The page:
North High School graduate Adam McDonald poses backstage with an intimidating “Wicked” prop. Adam is currently on tour with “Wicked,” serving as second key and as an associate conductor.
“Wicked”’s associate conductor-second key Adam McDonald (right) chats with appropriately dressed fans before the Oct. 8 show.
He may be a nice guy, but Adam McDonald has spent nearly two years being Wicked.
That’s how long the North High alum has been working with the national touring company of the Broadway hit “Wicked.” Adam has served as the tour’s orchestra as “key 1”; recently he was promoted to Associate Conductor and took over “key 2.”
Photographer Xavier Tavera stands in between two portraits he took of Latino families in the Twin Cities. (Patrick Larkin/Review)
Xavier Tavera is standing beside a striking, 3-foot-square photo he took of a Hispanic family from Minneapolis. The patriarch is wearing a clown suit and makeup, surrounded by his family in their normal garb, in the family’s living room.
To Tavera, the photo depicts a scene that’s normal to him -- he knows the clown man, and it’s not out of the ordinary. But for people stopping by Tavera’s exhibition at Metro State University, he is hoping they come up with their own story to go along with the image.
From an early start in Roseville community and school theater, Aeysha Kinnunen has landed on the Guthrie Theater stage, as “Lydia” in “Pride and Prejudice.”
The “Pride and Prejudice” production, which runs through Aug. 31, stars Vincent Kartheiser from TV’s “Mad Men” as Mr. Darcy and Ashley Rose Montondo as the intelligent, spirited Elizabeth Bennett.
Under Joe Dowling’s direction, this “Pride and Prejudice” is definitely played for laughs, and Kinnunen, as Elizabeth’s twitter-pated and brazen younger sister, gets some of the biggest.
In his first novel, “The Devereaux Dilemma,” West St. Paul writer Steve McEllistrem paints a picture of a disturbing time in the not-so-distant future.
In this “speculative” science fiction piece, the world is on the verge of collapse. War is breaking out among humans, many of whom are biologically enhanced, and the bio-weapons being created are powerful enough to destroy them all. As war wages around him, Jeremiah Jones embarks on a journey to hunt down an elusive religious leader who holds the key to saving them or destroying them all.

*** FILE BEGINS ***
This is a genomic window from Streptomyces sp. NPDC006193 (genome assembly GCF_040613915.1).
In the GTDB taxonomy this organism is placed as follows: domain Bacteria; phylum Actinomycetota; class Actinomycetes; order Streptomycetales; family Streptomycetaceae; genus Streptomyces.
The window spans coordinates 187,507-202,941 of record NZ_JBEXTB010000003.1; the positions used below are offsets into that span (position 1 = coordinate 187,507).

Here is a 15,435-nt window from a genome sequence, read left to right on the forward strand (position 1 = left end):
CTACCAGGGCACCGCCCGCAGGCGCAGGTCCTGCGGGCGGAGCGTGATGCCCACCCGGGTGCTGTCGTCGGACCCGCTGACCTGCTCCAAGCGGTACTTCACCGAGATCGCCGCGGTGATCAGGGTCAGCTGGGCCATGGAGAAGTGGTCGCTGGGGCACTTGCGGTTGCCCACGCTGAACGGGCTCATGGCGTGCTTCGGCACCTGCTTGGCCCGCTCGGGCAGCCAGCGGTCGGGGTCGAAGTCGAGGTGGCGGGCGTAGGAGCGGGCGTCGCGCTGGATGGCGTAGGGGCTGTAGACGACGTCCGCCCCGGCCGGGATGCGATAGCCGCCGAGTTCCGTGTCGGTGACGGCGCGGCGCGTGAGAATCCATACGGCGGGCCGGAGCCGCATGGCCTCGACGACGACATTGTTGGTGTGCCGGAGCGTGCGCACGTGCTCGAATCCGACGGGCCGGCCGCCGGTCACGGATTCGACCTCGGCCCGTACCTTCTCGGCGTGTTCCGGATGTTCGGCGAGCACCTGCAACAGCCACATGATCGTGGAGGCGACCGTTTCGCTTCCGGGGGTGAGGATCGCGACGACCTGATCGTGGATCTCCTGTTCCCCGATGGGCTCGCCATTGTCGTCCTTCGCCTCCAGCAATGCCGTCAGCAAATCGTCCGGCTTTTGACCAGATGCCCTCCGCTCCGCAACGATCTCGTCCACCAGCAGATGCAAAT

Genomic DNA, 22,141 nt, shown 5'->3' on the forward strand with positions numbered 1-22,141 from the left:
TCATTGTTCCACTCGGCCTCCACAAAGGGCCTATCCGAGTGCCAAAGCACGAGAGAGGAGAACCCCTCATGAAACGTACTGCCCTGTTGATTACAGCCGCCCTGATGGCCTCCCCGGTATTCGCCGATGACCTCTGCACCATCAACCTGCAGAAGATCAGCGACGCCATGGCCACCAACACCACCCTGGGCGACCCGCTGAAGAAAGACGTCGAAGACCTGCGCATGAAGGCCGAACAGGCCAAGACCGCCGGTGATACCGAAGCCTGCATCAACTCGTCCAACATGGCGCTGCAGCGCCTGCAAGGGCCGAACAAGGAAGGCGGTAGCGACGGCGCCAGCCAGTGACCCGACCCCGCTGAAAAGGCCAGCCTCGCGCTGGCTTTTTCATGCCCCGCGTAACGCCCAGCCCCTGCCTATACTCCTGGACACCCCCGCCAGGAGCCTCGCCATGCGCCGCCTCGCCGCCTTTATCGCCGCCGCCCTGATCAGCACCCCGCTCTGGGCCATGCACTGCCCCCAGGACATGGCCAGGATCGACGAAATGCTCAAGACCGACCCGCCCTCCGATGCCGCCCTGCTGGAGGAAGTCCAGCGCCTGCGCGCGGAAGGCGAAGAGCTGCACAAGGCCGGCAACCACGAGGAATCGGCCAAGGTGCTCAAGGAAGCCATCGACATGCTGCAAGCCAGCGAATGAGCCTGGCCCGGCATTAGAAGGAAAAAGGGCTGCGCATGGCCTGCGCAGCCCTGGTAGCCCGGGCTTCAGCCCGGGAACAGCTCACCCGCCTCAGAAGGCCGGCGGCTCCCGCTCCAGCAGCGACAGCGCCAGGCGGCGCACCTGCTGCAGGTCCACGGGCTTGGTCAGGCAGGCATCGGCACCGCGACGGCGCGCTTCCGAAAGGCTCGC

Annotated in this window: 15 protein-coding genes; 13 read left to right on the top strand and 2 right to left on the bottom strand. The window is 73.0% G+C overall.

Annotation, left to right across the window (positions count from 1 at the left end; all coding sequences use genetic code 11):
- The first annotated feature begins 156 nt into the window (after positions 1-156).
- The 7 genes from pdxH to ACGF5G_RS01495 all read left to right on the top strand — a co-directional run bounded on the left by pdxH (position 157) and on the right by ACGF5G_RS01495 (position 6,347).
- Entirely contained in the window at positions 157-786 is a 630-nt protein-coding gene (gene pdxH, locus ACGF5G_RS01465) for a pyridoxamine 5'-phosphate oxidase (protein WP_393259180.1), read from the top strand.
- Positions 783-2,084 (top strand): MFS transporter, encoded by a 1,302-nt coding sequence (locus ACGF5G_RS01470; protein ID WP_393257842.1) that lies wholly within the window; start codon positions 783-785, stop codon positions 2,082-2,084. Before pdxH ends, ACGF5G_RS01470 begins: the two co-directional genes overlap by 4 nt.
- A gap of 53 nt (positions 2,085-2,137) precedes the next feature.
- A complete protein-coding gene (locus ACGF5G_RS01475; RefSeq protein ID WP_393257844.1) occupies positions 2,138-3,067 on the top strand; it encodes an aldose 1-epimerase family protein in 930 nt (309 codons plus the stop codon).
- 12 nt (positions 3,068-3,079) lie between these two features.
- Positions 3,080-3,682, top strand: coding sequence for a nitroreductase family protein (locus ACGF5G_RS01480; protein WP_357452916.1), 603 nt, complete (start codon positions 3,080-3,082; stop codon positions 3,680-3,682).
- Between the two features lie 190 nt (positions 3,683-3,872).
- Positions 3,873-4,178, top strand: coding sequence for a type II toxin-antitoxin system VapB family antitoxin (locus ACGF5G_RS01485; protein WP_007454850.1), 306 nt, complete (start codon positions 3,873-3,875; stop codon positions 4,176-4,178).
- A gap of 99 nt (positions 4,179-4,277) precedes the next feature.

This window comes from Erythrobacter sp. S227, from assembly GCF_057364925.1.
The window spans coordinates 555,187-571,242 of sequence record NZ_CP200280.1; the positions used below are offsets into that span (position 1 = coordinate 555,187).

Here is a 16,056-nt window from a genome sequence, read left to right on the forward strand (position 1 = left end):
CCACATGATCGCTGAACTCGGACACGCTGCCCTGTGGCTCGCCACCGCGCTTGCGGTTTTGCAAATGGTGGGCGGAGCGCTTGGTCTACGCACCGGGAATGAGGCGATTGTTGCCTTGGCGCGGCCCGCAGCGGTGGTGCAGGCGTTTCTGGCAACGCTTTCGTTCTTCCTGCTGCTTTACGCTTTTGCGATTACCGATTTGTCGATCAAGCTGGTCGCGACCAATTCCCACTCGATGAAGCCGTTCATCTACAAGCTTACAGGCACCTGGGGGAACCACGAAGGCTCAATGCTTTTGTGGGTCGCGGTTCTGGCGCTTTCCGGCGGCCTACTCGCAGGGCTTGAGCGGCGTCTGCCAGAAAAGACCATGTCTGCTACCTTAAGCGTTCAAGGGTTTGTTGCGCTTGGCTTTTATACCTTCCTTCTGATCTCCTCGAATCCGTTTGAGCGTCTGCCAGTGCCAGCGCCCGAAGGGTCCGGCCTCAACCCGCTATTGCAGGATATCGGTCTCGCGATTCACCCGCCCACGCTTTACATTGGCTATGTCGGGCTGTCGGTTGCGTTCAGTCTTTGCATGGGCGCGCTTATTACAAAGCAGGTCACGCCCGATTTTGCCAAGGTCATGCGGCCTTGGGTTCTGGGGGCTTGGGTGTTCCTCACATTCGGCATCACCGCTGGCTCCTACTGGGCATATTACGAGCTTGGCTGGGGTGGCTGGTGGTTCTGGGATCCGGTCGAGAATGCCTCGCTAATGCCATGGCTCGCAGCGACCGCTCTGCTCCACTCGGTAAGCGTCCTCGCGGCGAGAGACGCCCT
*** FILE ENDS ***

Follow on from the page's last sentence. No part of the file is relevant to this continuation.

The revolutionaries prepare to fight to the death in the Mounds View Community Theatre production of “Les Miserables.” (photos by Heather Edwards/Bulletin)
Jean Valjean, played by Lorin Yenor, expresses rage after years of being falsely imprisoned.
Hazen Markoe and Tina Brauer offer comic relief as Thenardier and Mme. Thenardier. Brauer is a resident of New Brighton.
A young Cosette (played by Sophie Kuether) sings of a castle in the clouds during Mounds View Community Theatrés production of “Les Misérables.”
“Les Mis” fans, rejoice; for the first time, a non-professional Minnesota theatre is presenting “Les Misérables.”
Until recently, the production rights for the wildly popular musical were exclusive to professional theatre companies. When the rights were released to non-professional theatre groups this year, the Mounds View Community Theatre (MVCT) was the first to obtain those rights.
“I was just really impressed that Mounds View took that leap of faith,” said New Brighton resident Tina Brauer, who plays Mme. Thenardier.
The Tartan cast starring Chris Wallace as Flynn and Ariana Campanaro as Roxie rehearses for “Chicago” which runs June 28-29 at 7 p.m. and June 30 at 2 p.m.. Director’s note: parental discretion is advised. (Linda Baumeister/Review)
Tartan Theatre Summer Intensive has been busy with three weeks of rehearsals for the classic Broadway hit musical “Chicago.” The musical is set in the roaring twenties- sin, corruption, and All That Jazz. Abbey Chapdelaine is cast as Velma. Performances are June 28-29 at 7 p.m. and June 30 at 2 p.m. Parental discretion is advised. (Linda Baumeister/Review)
Tartan Theatre is proud to present their production of the classic Broadway hit, Chicago - The Musical.
This classic American musical will run Friday, June 28 through Sunday, June 30.
New Brighton resident Wes Mouri is serving as understudy for six of Joseph’s brothers in “Joseph and the Amazing Technicolor Dreamcoat” at the Chanhassen Dinner Theatre. (Heather Edwards/Bulletin)
It isn’t easy being a theatre understudy; you must always be prepared to take an actor’s place if they become ill or are injured. However, if an actor enjoys perfect health, the understudy may never take the stage despite extensive preparation.
“(Audience members) don’t think about what really goes into being an understudy,” noted Wes Mouri of New Brighton, who is an understudy for the Chanhassen Dinner Theatre’s current production of “Joseph and the Amazing Technicolor Dreamcoat.”
Monday, June 3.
Circle this date on your calendar, then head on over to the Roseville branch of the Ramsey County Library for what should be a fascinating presentation entitled: “Glock: The Rise of America’s Gun.”
That’s also the title of the best seller by New York City author Paul Barrett who will be in town for his only visit to Minnesota this year.
Gloria VanDemmeltraadt will release her new book, “Memories of Lake Elmo,” on May 1. (submitted photo)
Most people would not consider two years’ worth of arduous research a fun task, but an Oakdale author has taken on the challenge in order to satisfy her fascination with Lake Elmo’s colorful history.
Gloria VanDemmeltraadt began looking into the city’s past in September 2011. Little did she know the research she was doing would amount to several hundreds of hours poring over old newspaper clippings and vintage photos, as well as conducting personal interviews with longtime residents.